This is so true! When you grow older, and some of you have already reached retirement, as you remain planted in the house of the Lord, deeply rooted in communion with God, you will still bear fruit in old age. In the gospel of John (ch.15), Jesus said, “lf a person remains in me and I in him, he will bear much fruit.” Twice in this gospel Jesus referred to himself as the source of living water. When you have a personal relationship with Jesus Christ, and you are deeply rooted in Him, if you remain in Jesus as a branch remains in a vine — then you will bear fruit — fruit that will last (15:16). Jesus Christ, the eternal Son of God came into this world so that you may have life, and have it to the full (10:10).

The righteous believer in Psalm 92 proclaims, “The LORD is upright; he is my Rock.” Jesus is the Rock of Ages, cleft for you! He shed his blood for you. Water and blood poured out from his side. As you hide yourself in Jesus — as you trust Him, as you worship Him, as you follow Him — you will bear fruit — fruit even in old age.

Racehorses do not race for many years. After that they might be used for breeding purposes. But once a horse gets beyond a certain age they are put out to pasture. But that is not the picture we have in Psalm 92 of the elderly among us. They are not put out to pasture, no matter how old they are. They are the workhorses of the kingdom.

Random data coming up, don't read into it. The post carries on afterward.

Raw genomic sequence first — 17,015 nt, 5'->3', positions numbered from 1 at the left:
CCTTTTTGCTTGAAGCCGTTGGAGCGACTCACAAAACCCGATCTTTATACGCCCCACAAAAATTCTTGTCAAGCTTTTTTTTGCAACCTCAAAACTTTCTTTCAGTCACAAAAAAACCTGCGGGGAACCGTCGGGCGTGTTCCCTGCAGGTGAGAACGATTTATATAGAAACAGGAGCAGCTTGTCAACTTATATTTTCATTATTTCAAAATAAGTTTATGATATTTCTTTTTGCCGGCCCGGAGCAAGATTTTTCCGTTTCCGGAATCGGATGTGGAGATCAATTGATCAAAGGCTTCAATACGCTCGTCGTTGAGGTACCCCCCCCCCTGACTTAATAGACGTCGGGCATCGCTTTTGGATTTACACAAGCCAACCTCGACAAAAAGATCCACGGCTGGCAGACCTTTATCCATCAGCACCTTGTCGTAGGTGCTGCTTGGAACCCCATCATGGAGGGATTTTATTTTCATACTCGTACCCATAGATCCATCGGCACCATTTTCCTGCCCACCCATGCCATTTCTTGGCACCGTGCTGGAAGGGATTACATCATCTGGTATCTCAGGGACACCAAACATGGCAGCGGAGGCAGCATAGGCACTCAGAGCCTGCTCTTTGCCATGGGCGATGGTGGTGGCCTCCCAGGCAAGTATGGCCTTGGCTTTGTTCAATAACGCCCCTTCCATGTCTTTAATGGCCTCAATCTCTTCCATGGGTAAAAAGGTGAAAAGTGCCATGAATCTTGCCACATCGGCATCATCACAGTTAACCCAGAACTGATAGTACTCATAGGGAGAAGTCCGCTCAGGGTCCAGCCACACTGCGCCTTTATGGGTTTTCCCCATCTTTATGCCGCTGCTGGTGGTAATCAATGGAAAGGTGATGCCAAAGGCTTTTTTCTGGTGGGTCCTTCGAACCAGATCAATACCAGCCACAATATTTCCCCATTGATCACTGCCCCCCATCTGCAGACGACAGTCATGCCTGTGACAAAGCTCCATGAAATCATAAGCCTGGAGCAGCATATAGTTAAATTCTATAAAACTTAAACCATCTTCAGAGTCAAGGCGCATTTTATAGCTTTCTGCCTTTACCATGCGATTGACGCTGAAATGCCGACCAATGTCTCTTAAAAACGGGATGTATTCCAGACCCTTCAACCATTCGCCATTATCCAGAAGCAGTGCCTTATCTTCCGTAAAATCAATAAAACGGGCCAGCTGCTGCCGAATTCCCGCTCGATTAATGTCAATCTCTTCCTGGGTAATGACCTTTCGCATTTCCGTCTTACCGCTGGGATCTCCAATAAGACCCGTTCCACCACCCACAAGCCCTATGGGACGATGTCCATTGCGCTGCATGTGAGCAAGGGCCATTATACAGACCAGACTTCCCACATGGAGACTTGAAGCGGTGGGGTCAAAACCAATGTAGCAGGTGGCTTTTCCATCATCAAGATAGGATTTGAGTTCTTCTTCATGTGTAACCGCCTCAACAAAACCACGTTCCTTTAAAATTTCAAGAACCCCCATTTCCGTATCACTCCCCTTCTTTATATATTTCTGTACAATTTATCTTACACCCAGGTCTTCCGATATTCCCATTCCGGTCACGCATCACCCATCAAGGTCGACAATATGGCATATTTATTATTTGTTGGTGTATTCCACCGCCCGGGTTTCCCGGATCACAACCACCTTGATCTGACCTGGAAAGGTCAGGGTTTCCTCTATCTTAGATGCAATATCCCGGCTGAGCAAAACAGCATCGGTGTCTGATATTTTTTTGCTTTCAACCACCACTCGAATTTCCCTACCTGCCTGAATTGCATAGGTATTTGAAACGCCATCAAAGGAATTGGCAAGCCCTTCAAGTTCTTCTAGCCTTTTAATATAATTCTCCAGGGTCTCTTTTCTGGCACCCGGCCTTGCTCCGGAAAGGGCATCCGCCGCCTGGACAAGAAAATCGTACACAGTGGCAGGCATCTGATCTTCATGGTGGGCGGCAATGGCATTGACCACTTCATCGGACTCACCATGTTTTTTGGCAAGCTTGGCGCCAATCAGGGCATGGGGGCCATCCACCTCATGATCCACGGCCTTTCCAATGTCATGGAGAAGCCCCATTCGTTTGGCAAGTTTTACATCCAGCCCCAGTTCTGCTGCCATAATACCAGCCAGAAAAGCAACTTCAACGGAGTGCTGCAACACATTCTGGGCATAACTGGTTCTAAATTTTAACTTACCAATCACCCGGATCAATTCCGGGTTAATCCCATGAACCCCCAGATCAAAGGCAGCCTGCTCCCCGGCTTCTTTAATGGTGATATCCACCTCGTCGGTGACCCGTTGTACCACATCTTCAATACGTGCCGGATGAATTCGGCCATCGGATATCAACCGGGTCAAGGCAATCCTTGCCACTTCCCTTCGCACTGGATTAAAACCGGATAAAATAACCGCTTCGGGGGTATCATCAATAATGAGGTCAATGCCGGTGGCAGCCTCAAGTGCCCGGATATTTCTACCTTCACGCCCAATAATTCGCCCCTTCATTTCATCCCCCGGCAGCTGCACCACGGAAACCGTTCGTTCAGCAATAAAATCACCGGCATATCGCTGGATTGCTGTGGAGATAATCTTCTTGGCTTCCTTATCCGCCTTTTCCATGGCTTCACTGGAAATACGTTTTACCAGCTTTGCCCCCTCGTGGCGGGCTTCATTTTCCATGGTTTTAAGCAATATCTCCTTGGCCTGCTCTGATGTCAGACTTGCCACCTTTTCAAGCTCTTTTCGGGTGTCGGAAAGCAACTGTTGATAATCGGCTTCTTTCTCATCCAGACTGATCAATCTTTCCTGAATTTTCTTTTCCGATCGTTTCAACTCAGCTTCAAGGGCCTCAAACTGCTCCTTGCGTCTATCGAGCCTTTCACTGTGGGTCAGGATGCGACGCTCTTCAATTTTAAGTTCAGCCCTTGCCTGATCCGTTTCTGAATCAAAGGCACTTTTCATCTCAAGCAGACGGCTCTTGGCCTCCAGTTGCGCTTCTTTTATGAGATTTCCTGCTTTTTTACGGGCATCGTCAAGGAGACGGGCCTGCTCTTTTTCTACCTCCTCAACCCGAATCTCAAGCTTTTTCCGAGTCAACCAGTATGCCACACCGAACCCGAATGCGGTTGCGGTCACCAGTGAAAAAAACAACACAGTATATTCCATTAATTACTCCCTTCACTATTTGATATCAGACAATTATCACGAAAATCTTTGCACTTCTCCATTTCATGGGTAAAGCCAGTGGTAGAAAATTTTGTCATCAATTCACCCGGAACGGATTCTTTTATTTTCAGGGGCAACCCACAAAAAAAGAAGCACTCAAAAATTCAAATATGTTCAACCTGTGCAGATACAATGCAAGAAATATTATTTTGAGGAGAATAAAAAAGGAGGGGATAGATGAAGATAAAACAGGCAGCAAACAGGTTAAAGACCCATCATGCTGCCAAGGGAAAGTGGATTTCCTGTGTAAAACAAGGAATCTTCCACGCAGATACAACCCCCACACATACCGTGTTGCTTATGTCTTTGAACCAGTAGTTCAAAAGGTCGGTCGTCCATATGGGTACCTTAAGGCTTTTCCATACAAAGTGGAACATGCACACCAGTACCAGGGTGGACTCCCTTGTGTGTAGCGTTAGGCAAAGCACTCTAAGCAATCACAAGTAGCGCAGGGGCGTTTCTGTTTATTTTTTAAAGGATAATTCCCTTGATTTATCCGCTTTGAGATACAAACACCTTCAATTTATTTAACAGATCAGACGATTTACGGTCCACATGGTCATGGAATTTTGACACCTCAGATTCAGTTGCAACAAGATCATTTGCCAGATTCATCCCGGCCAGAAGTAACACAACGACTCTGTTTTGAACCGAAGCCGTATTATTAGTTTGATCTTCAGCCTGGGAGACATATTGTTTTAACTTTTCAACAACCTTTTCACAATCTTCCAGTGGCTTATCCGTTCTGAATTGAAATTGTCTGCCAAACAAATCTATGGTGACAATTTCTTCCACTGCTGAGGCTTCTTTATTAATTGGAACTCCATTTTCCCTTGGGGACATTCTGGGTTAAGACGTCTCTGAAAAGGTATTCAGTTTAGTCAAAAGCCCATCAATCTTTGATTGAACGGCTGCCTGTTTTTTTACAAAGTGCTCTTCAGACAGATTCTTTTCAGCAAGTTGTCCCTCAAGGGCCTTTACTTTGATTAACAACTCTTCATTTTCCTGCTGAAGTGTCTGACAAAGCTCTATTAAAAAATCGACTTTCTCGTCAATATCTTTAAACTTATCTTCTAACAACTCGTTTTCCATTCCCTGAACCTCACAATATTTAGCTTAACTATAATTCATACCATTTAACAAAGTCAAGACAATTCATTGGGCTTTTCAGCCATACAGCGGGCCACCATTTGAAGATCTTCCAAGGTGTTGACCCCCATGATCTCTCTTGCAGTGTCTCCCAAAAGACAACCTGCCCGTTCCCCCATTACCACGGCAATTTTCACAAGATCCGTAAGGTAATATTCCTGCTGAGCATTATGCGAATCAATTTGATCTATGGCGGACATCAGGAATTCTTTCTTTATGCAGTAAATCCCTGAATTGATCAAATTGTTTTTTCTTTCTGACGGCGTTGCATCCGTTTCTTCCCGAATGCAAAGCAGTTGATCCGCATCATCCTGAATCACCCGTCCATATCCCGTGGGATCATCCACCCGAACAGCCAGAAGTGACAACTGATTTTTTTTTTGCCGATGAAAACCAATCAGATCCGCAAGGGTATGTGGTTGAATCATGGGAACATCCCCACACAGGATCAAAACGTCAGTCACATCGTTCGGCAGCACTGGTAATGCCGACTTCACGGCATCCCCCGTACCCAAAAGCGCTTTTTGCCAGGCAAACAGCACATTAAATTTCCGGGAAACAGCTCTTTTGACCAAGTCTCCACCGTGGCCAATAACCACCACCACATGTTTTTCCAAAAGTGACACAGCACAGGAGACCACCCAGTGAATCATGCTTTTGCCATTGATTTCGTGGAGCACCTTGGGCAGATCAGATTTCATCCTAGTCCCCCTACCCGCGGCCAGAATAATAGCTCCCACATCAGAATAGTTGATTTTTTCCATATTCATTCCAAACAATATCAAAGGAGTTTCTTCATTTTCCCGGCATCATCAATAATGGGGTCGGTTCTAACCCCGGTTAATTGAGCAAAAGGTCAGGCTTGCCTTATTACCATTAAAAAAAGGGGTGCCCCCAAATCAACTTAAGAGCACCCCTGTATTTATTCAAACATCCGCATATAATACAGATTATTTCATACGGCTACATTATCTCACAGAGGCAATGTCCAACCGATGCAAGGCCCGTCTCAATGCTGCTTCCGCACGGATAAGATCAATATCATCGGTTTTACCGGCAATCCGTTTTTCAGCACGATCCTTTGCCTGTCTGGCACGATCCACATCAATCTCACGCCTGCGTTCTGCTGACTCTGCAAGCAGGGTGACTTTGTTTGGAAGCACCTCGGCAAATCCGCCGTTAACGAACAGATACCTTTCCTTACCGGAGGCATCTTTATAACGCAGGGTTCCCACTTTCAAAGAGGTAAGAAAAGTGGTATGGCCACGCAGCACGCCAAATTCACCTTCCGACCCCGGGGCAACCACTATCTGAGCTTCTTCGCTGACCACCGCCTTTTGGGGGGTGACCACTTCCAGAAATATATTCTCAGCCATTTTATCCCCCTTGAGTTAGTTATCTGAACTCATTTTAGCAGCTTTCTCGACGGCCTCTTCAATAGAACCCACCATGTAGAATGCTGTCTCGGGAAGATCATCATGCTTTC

The elderly among us must not be viewed as the squeaky wheel that gets the grease — they ought to viewed as the gears that should get things going. The elderly among us must not be viewed as a bunch of dead wood — just taking up space in the church; they are fresh and green, full of sap, still bearing fruit in old age. It has often been said by the elderly when they are asked to be involved in the church: “We have to make room for the younger members.” But making room for the youth does not mean checking out of the room yourself.

That's the picture of the elderly righteous person given to us in Psalm 92. They have reached a ripe o1' age — a ripe o1' age: they still bear fruit in old age. A man who was celebrating his 100th birthday was told by a friend, “Well, I congratulate you, but I'm afraid you'll not be here to celebrate a second hundred.” To this the man replied, “I'm not so sure of that. The fact is, I am feeling very much stronger to begin this second hundred than I was when I began the first.”